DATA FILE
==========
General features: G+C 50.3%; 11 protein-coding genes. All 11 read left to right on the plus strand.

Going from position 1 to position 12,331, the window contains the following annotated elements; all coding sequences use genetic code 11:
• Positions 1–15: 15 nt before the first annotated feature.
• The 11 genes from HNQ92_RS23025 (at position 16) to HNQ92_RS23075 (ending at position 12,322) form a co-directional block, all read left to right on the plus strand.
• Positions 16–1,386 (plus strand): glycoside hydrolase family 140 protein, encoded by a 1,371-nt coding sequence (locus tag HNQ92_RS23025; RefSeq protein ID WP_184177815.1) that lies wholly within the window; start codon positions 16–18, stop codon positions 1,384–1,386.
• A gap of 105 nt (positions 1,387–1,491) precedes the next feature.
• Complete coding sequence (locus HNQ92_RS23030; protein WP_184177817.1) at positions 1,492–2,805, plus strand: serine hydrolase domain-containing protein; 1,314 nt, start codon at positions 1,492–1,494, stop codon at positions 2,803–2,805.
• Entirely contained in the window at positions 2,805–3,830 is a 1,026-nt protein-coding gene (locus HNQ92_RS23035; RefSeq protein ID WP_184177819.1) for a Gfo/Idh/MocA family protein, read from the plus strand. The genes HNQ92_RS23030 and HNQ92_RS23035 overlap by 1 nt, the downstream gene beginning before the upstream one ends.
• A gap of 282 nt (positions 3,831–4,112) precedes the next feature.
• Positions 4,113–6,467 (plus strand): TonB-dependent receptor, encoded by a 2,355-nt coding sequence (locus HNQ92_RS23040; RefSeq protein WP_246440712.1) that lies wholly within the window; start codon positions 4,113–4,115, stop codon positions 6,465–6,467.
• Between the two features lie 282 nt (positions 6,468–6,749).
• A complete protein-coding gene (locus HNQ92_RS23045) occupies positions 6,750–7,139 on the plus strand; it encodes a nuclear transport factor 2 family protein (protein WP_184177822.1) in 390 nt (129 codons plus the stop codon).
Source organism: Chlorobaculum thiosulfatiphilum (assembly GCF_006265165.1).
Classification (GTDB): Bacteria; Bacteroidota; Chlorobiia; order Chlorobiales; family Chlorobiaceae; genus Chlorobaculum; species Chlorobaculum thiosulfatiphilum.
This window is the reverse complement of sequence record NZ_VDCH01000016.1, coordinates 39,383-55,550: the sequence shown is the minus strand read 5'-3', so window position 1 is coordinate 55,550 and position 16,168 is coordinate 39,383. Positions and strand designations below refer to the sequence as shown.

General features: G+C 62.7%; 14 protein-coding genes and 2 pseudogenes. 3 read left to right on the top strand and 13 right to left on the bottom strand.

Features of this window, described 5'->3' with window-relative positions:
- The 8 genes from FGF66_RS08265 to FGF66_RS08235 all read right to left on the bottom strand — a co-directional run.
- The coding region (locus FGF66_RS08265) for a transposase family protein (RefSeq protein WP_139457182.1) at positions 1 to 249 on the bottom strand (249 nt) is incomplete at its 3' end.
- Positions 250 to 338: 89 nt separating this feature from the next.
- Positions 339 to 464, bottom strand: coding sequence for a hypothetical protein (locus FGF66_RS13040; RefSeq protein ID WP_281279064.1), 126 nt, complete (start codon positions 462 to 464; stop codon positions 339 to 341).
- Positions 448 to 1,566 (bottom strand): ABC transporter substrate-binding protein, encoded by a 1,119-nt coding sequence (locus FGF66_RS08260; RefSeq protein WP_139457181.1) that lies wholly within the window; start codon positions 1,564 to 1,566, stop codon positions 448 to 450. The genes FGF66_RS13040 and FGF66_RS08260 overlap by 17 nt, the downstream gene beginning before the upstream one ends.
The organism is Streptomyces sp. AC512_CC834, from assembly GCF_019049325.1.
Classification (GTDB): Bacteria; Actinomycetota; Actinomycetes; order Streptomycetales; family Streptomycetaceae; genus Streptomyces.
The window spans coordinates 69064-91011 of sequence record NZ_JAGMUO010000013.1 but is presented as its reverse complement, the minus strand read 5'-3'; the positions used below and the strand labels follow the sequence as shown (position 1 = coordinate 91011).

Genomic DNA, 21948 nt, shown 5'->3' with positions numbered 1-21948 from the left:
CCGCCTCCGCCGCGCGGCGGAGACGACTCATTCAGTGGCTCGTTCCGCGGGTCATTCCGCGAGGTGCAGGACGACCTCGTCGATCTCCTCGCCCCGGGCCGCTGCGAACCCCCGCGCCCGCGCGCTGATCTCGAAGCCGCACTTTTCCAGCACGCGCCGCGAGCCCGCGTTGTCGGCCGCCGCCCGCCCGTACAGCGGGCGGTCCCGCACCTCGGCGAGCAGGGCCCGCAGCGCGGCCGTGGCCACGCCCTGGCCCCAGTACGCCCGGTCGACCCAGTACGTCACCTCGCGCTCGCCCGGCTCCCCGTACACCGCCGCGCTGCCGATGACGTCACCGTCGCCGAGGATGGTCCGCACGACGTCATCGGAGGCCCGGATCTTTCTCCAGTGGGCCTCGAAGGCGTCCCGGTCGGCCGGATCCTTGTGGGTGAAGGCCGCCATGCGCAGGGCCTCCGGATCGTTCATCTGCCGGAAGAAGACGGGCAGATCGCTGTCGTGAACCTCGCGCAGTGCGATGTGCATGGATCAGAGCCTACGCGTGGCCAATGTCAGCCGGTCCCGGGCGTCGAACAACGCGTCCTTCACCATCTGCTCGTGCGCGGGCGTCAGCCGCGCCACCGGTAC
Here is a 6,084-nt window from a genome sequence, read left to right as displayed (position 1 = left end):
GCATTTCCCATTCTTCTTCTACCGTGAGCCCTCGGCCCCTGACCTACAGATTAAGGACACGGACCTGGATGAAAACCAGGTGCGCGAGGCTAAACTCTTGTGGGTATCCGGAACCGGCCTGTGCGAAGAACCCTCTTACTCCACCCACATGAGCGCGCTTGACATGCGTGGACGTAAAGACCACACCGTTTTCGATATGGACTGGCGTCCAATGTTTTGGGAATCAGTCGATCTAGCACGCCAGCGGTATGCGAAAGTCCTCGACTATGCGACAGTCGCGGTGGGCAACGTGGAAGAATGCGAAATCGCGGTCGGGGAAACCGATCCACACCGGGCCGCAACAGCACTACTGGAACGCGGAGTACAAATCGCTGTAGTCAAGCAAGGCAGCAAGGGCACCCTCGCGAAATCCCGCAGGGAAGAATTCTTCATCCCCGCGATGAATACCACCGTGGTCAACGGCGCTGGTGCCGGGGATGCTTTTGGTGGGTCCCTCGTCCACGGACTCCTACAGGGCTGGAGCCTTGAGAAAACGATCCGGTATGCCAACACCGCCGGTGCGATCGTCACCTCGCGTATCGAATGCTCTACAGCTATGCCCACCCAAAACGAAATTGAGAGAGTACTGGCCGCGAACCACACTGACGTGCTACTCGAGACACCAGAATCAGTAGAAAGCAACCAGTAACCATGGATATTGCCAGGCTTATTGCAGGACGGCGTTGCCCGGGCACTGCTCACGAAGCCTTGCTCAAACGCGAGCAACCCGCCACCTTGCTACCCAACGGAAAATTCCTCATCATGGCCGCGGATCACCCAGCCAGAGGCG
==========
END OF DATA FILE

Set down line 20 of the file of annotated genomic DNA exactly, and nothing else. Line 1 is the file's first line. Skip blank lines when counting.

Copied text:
- Positions 250 to 338: 89 nt separating this feature from the next.